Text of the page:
Ante upped: UNC’s Marvin Austin subpoenaed
North Carolina defensive lineman Marvin Austin has had, shall we say, a rather interesting last couple of months. From being at the heart of an NCAA investigation into illicit player-agents to a suspension for the season opener, Austin has created more news off the field than, even as outstanding a player as he is, he created on it.
Unfortunately for Austin, his summer has just gotten a whole helluva lot more interesting. And serious.
Citing a person familiar with the situation, the Associated Press is reporting that Austin has been subpoenaed by the North Carolina Secretary of State’s office. It was reported back in July that Secretary of State Elaine Marshall‘s office had launched an investigation into whether there has been any improper contact between agents and players, and whether any state sports agent laws have been broken.
A spokesman for the office would not confirm the subpoena, only that there’s “an active, ongoing inquiry at this time.”
The affect of the subpoena has the potential to be far reaching according to an unnamed NFL agent CFT spoke to this evening. Austin could now be compelled to answer questions under fear of perjury or produce documents related to the investigation. If he were to lie to investigators, for instance, he could find himself facing jail time. If he tells the truth, and agents or their minions are involved in doling out impermissible benefits, they could be facing jail time -- up to 15 months, in fact -- for fracturing state laws.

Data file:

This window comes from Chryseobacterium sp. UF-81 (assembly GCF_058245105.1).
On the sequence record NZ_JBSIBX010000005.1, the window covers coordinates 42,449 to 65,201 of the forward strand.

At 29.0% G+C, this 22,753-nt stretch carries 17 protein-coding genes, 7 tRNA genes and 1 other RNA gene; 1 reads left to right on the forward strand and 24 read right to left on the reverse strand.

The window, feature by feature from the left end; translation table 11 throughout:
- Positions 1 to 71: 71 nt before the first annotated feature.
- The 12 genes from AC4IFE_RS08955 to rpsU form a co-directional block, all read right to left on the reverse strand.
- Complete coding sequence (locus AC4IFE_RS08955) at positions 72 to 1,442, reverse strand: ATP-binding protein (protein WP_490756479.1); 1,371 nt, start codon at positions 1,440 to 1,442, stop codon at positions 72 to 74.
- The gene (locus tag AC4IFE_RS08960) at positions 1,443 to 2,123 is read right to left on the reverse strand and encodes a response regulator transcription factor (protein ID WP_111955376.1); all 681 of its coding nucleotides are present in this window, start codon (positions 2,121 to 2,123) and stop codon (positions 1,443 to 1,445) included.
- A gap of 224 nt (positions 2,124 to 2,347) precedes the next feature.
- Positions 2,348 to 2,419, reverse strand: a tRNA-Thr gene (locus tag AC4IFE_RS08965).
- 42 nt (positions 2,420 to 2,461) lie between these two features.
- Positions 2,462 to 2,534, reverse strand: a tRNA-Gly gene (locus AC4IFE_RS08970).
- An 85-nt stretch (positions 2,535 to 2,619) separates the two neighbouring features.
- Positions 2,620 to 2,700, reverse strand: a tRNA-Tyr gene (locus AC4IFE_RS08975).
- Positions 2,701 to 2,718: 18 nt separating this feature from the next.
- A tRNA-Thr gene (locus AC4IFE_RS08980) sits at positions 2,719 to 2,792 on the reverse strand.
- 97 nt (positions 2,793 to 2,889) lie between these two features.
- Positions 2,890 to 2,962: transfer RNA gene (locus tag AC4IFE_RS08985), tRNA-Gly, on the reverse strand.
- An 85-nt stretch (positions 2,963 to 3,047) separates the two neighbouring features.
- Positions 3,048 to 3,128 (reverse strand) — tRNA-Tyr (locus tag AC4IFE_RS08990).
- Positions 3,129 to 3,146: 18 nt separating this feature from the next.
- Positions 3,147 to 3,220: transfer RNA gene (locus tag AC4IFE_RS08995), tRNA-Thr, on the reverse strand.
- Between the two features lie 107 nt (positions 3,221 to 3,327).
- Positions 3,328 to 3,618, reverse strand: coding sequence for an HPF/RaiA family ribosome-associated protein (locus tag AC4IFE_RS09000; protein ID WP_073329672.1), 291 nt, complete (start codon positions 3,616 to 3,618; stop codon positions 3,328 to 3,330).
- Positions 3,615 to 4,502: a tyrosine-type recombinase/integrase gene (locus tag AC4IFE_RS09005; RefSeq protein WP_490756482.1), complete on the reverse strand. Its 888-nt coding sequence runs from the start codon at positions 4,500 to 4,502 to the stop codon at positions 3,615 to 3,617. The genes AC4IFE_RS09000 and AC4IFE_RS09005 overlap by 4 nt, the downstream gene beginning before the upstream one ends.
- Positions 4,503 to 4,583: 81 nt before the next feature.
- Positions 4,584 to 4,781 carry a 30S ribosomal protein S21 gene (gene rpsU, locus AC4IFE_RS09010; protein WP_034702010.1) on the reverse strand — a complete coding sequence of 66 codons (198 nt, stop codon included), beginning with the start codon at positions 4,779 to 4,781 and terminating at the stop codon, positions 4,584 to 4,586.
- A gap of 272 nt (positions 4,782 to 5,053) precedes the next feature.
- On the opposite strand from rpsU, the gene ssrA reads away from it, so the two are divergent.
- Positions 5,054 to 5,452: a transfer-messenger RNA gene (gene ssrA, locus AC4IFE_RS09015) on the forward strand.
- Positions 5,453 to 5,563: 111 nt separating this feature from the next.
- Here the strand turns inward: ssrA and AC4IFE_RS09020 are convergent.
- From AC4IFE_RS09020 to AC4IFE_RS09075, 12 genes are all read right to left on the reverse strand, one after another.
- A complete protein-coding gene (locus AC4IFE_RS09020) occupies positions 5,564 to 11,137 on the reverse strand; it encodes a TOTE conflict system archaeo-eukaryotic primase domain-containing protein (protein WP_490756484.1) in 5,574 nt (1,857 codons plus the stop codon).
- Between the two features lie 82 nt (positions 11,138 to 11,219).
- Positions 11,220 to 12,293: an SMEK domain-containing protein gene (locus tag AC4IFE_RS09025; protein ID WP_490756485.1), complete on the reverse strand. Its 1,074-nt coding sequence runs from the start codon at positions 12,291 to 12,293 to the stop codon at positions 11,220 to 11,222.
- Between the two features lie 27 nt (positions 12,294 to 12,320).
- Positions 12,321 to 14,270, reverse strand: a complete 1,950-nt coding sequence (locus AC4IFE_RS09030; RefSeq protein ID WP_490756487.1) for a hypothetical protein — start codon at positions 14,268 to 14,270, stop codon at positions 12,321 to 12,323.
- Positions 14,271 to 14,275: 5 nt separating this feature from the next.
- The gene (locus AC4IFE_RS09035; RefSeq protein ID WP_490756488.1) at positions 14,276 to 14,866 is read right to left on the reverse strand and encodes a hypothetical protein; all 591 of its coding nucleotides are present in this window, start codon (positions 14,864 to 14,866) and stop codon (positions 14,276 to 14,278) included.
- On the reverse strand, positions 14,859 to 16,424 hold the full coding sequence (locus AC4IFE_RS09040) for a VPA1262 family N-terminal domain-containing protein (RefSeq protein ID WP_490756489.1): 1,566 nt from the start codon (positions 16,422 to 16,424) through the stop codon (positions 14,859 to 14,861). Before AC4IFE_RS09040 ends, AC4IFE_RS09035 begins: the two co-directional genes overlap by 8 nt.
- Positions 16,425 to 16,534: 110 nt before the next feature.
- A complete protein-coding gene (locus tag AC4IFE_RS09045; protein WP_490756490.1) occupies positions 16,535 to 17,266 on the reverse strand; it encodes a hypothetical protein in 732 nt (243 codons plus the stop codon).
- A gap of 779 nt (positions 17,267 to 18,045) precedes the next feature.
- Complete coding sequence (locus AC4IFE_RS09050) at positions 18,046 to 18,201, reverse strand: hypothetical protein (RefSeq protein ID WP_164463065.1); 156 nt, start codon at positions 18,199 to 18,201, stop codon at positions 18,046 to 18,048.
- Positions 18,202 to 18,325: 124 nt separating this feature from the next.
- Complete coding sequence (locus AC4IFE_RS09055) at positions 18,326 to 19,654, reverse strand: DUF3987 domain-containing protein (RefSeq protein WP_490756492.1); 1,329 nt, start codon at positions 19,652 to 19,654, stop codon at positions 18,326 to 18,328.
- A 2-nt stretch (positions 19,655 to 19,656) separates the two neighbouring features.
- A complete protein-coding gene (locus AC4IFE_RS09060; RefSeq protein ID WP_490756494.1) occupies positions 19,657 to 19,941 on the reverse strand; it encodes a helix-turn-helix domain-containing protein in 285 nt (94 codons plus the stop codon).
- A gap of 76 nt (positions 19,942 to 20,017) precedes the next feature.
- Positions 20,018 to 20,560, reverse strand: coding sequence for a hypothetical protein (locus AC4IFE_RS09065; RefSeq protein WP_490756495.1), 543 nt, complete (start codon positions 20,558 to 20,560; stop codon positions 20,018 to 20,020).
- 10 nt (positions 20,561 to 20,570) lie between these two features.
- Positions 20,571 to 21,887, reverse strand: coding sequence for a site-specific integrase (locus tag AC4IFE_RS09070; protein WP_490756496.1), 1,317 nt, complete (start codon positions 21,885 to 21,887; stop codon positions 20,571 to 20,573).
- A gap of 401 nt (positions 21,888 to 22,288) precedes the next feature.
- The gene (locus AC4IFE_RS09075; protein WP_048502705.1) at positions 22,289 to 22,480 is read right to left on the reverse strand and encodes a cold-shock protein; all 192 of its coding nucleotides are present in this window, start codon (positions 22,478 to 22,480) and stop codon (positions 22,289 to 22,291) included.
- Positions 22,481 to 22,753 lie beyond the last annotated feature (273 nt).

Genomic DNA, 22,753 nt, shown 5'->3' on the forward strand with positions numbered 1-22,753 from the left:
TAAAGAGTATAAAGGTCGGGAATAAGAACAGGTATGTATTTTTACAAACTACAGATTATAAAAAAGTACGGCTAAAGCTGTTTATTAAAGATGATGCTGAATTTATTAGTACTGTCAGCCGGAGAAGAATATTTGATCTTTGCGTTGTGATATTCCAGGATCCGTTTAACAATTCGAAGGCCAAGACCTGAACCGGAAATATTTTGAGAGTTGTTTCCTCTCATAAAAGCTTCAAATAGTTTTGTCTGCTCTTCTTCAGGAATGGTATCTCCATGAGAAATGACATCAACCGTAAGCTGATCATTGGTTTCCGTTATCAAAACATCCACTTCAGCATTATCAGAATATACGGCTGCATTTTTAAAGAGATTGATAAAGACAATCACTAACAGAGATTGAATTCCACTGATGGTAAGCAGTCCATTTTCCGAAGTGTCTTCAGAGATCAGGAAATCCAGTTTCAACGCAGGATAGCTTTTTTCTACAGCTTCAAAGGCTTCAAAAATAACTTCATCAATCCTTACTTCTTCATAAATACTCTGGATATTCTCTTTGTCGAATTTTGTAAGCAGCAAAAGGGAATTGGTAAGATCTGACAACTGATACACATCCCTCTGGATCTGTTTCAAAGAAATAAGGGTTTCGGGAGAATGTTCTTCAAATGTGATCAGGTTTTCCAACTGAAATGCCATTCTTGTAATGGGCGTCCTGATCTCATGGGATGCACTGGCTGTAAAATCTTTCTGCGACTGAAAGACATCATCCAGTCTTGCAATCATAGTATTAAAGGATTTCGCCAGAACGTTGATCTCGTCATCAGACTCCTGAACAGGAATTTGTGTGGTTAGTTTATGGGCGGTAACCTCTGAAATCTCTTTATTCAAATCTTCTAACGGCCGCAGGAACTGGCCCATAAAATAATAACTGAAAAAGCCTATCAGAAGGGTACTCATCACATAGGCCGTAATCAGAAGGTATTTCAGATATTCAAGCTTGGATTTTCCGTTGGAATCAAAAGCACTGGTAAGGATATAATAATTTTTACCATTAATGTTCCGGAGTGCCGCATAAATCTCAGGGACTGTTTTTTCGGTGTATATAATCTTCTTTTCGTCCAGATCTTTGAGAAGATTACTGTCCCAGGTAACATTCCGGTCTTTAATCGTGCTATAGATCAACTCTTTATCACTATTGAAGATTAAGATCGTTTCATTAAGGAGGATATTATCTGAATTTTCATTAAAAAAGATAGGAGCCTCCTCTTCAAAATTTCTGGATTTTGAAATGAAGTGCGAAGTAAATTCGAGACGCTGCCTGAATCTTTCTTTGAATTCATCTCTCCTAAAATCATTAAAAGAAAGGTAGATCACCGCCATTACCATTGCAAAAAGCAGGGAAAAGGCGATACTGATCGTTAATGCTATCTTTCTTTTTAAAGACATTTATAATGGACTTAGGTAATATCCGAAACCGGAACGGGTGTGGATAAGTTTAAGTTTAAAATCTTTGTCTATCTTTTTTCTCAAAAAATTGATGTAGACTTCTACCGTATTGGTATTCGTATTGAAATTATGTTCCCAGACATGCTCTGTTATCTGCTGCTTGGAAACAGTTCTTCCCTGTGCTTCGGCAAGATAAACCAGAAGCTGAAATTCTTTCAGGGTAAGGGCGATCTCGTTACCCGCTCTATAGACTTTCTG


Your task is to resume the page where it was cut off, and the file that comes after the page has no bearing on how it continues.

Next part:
In other words, the State of North Carolina has upped the stakes significantly with this latest move, and are clearly out to uncover any and all wrongdoing.
At the center of a controversy that’s now nearly two months old are trips taken by several players at different schools to South Beach, and whether any illegal benefits -- airfare, hotel accommodations, etc. -- were given to players by agents or their associates. Alabama’s Marcel Dareus has already received a two-game suspension as a result of the investigation and is required to pay back nearly $1,800 for the illegal benefits he received, while two other players central to the probe -- Austin and South Carolina’s Weslye Saunders --have been suspended for the opener for issues unrelated to the NCAA issues.
A total of 12 Tar Heels players will definitely miss UNC’s opener Saturday as a result of the agent inquiry and a subsequent academic -- six have been suspended outright, while another six are being held out as a precaution. Additionally, three other players did not make the trip to Atlanta as the school attempts to sort out their eligibility.